We are a commune of inquiring, skeptical, politically centrist, capitalist, anglophile, traditionalist New England Yankee humans, humanoids, and animals with many interests beyond and above politics. Each of us has had a high-school education (or GED), but all had ADD so didn't pay attention very well, especially the dogs. Each one of us does "try my best to be just like I am," and none of us enjoys working for others, including for Maggie, from whom we receive neither a nickel nor a dime. Freedom from nags, cranks, government, do-gooders, control-freaks and idiots is all that we ask for.
In 1950 Alan Turing, the famous WWll code-breaker and computer pioneer, proposed his test of whether computers can think: It you can't tell the difference between a computer responding to you and a person, the computer can think. The "Chinese Room" experiment is a variant of the Turing Test.
I've always thought that the question "Can people think?" is a more relevant one. And what is thinking anyway? Much of what passes for human thought is emotion, application of old mental templates, and intuition.
As if to prove this point, there are now Artificial Intelligence gurus who take positions on AI based on ideology. A quote from a piece by Halpern:
In discussing the “system” argument against his Chinese Room thought experiment, Searle once said, “It is not easy for me to imagine how someone who was not in the grip of an ideology would find the idea at all plausible.” The AI champions, in their desperate struggle to salvage the idea that computers can or will think, are indeed in the grip of an ideology: they are, as they see it, defending rationality itself. If it is denied that computers can, even in principle, think, then a claim is being tacitly made that humans have some special property that science will never understand—a “soul” or some similarly mystical entity. This is of course unacceptable to many scientists.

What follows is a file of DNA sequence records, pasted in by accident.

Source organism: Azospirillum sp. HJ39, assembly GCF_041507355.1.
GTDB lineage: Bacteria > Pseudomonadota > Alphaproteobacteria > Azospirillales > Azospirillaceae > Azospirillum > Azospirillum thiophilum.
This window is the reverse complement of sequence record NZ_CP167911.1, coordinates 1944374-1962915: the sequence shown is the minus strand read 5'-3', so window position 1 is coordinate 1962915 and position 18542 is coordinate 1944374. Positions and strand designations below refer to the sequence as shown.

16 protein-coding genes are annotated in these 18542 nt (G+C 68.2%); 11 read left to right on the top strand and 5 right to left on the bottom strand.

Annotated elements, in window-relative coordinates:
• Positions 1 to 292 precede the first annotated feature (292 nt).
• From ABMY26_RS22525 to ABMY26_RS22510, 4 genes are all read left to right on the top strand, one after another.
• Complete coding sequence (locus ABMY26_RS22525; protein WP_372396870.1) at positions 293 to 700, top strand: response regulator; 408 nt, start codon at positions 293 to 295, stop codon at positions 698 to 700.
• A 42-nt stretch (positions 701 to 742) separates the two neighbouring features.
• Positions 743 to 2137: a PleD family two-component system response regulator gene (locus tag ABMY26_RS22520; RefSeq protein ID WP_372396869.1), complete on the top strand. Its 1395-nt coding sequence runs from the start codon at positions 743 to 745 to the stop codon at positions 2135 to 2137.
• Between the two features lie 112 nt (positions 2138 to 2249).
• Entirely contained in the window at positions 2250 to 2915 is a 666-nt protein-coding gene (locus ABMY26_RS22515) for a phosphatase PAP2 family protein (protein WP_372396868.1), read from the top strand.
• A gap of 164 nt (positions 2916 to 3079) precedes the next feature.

In the deepest sense, the AI champions see their critics as trying to reverse the triumph of the Enlightenment, with its promise that man’s mind can understand everything, and as retreating to an obscurantist, religious outlook on the world. They see humanity as having to choose, right now, between accepting the possibility, if not the actual existence, of thinking machines and sinking back into the Dark Ages.